MC: And we've both been taught by her and both had really positive experiences because there are a lot of amazing male comedians and male influences at the UCB, but when you get to have a teacher who's also this incredible improviser who can also be someone that you can relate to and see yourself moving in that direction, that's very cool.
Did you both take classes at UCB before Eggs for Sale?
AK: Yeah, we both went through the improv/sketch program at UCB.
What was the process like from first taking those classes to eventually Eggs for Sale put up at UCB?
MC: So the track is somewhat separate. Ariel took the classes earlier than I did, but basically, we met doing improv and knew that we were also interested in sketch writing and so we started putting together this show. And then the process for getting a running show at the theater is you submit the script to the artistic director and then she gives you a one-off audition slot called a Spank, and depending on how she feels about that performance, she will or will not give your show a run. So those were the steps involved in getting to that place. Technically, you can do that without classes, but it helps for them to know that you can write in the style that they teach and promote and for them to be familiar with your work in other settings.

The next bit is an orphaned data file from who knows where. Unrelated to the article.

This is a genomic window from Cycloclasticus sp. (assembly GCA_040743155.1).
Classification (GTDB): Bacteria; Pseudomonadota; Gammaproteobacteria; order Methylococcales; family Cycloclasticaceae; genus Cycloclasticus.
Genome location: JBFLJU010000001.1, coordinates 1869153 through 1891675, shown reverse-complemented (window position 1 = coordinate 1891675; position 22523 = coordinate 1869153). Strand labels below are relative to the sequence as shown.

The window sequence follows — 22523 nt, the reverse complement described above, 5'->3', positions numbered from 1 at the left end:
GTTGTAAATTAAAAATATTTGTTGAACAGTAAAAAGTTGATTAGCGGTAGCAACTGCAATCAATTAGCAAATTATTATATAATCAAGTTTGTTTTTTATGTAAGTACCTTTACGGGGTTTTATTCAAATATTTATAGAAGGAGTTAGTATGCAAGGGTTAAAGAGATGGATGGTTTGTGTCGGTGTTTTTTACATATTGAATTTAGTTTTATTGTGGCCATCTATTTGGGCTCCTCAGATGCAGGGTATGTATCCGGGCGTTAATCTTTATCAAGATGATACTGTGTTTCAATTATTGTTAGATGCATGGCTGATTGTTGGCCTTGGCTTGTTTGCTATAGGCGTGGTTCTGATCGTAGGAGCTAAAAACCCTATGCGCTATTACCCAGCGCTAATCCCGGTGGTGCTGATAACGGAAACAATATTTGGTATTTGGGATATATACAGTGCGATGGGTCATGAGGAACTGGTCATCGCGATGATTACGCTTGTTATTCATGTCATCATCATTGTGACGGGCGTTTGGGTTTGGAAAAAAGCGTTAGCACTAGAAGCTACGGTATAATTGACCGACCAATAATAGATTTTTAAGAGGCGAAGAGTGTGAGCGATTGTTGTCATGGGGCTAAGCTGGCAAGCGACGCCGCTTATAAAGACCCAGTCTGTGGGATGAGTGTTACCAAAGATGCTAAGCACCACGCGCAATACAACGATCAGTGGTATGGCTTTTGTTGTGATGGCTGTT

See Eggs for Sale on 2/18 at 8pm, 3/3 at 8pm, and 3/24 at 8pm at UCB Chelsea.
Image Via Shark Party Media
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Madeline Raynor is a New York City-based writer. She is a Blog Editor at BUST. She has written for Splitsider, The Billfold, Death and Taxes, Mashable, Indiewire, and Time Out New York. She loves all things Tina Fey. Word to the wise: her first name is pronounced with a long “i,” like the red-haired girl from France. Follow her on Twitter @madelineraynor_.